DSV United Kingdom Ltd.

Light Leaf Spot is coming to a field near YOU!

Striking differences can now be seen between varieties of oilseed rape in terms of branching, flowering and height.  Also surprising is the level of Light Leaf Spot that many varieties are starting to show, with a large proportion now with the advanced symptoms of darkened crinkled leaves.

Historically, Light Leaf Spot was referred to as a northern problem and Phoma Stem Canker as the main disease of the South. In recent years however, Light Leaf Spot has developed into a major problem in the south of the United Kingdom with over 90% of crops infected in the South East according to www.cropmonitor.co.uk. The last recorded bad Phoma year was back in 2007 when it had an impacted on yield.

It is up to you to make your own mind up on Phoma, but from the evidence, it could be suggested that seed treatments and Triazole fungicide sprays have kicked it into touch as a yield reducing disease. However, Light Leaf Spot is a different problem. Autumn applied fungicides are far less effective at preventing this disease, achieving at best 50%-80% control. This is a new challenge for the southern farmer to face.

Yield loss from LLS comes from infected plants being killed during the winter, potentially causing 50% yield loss (source HGCA). In the spring, severely affected plants are stunted and produce weak stem extension. Infected stems will display brown lesions and in severe cases, the stems split vertically along the lesion and can break, increasing the lodging risk. These splits can allow access to other diseases such as Botrytis grey mould and Sclerotinia, putting infected plants under an ever increasing pressure.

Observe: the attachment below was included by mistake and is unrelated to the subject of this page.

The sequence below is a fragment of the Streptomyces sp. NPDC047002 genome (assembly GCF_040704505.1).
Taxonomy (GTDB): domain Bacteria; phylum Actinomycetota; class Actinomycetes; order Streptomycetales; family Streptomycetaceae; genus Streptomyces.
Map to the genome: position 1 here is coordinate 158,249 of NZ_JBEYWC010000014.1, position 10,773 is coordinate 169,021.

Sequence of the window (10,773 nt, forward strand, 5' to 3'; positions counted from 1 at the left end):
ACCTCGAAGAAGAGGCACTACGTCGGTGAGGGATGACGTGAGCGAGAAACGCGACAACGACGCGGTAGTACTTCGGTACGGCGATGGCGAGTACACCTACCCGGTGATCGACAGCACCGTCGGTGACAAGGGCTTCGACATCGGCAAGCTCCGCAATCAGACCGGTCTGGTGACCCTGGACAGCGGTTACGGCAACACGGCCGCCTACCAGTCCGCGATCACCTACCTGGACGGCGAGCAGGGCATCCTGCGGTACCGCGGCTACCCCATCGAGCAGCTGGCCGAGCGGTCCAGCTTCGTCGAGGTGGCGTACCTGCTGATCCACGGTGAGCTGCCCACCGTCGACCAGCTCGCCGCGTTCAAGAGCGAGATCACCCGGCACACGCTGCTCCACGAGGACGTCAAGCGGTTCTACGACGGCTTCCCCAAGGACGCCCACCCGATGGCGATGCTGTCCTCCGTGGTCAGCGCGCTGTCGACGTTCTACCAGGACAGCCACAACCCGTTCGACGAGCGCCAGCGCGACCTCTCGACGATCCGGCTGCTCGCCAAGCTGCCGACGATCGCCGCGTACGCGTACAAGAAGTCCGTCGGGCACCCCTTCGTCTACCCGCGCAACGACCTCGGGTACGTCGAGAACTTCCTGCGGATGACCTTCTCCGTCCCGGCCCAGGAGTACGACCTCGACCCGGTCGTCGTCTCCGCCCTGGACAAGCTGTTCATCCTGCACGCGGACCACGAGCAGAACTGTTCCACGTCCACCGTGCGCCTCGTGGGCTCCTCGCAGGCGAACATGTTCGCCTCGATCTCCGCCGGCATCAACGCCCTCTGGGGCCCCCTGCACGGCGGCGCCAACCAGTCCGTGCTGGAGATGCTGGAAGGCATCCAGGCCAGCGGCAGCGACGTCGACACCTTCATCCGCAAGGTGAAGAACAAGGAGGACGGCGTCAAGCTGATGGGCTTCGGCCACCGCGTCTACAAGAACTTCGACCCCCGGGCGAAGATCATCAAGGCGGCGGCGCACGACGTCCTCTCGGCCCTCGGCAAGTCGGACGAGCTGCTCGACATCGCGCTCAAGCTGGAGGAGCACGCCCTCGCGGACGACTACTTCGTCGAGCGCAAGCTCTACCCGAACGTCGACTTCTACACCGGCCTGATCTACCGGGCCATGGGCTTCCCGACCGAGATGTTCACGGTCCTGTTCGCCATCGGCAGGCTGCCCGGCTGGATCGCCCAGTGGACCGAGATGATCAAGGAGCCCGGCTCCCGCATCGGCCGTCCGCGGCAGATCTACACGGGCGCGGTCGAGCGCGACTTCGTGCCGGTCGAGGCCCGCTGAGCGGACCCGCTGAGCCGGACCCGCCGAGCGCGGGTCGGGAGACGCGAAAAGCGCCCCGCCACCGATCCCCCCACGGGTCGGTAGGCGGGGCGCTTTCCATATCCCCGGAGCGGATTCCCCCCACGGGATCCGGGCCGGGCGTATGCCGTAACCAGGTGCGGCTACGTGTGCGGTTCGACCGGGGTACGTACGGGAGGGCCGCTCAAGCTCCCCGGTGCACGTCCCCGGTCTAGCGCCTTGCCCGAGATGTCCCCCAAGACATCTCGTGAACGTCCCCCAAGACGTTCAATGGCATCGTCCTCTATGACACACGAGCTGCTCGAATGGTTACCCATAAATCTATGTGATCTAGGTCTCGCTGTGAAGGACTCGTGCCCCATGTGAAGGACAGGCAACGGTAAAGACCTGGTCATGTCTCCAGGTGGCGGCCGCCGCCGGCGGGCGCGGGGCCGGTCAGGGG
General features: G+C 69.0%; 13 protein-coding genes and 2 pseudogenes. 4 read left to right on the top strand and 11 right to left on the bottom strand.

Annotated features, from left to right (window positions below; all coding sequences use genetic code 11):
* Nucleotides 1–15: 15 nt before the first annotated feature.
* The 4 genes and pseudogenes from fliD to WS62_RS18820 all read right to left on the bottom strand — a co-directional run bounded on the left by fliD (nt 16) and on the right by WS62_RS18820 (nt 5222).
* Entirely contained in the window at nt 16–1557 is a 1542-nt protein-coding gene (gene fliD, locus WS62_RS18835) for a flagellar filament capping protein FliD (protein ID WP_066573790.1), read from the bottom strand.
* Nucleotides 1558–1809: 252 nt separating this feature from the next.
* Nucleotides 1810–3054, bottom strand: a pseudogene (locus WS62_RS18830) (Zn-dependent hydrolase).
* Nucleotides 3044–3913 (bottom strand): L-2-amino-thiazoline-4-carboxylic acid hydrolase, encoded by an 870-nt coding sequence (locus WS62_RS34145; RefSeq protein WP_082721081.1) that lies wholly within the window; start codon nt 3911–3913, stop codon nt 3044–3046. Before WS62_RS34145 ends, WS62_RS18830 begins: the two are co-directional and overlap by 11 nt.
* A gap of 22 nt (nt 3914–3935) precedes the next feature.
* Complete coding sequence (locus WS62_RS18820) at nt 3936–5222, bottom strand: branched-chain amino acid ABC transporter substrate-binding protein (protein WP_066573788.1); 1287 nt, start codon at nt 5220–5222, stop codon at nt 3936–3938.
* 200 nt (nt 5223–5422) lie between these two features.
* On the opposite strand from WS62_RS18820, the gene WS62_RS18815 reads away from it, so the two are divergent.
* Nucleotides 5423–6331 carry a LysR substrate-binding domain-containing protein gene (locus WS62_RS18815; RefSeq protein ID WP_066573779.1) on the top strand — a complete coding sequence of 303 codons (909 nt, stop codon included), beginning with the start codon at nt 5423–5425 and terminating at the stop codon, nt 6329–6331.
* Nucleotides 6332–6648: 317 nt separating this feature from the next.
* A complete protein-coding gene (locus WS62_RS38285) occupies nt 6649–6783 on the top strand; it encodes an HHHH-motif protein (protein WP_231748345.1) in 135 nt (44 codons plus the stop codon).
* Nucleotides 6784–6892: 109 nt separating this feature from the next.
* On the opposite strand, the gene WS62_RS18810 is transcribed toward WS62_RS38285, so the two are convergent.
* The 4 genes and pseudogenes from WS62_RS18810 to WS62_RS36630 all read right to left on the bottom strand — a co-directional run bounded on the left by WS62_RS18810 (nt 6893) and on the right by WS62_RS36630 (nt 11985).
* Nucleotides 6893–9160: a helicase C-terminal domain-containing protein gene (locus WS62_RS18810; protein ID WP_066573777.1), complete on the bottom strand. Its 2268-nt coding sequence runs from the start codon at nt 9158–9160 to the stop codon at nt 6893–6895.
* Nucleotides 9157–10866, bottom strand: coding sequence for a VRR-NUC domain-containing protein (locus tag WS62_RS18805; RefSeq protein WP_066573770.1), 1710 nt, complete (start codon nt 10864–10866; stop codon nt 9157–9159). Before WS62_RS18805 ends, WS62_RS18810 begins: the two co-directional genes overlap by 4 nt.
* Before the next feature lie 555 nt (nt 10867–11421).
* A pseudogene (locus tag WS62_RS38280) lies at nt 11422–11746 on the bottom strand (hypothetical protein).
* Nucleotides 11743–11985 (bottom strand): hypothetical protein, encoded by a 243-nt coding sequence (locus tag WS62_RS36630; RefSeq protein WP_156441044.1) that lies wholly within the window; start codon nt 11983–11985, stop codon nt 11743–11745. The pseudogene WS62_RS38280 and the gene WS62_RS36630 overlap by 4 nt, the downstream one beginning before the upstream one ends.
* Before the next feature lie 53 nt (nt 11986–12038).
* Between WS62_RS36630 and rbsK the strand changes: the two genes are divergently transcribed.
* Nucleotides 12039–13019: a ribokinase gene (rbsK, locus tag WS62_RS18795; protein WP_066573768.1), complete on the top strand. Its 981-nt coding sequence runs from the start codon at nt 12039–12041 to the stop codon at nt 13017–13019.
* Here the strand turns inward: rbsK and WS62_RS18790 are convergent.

Growth symptoms can be seen in the spring on leaves, pods and stems. For every 10% of plants infected at growth GS 3.3 (flower buds visible from above ), the Scottish Agricultural College in 2001 estimated there would be a yield loss of 0.14t/ha at £300ex farm which equals £45.99 *.

There are 4 key factors to controlling Light Leaf Spot

  1. Cultivate or plough rape stubble
  2. Increase the gap between harvest and drilling
  3. Where infection occurs, make 2 applications of Triazole fungicide (just after symptoms have been spotted and then again in early spring)
  4. Select a variety with good tolerance / resistance

Where this disease is more prevalent (Northern region) the HGCA takes this into account for  recommendation and will only list a variety that has a 6 rating or higher for Light Leaf Spot. From this we can take that a prudent approach byselecting a variety from the East/West region list, in light of the increased presence of Light Leaf Spot by looking for a variety with a minimum 6 rating.

Incentive a new hybrid from DSV, has an excellent score for LLS resistance, and is also the top yielding variety on both the HGCA North region and the East/West region lists. Combined with its excellent autumn vigour and high resistance to lodging/stem stiffness scores, this variety is the ideal choice for planting in 2014.

*Based on 45% oils, 1% admixture and 8% moisture

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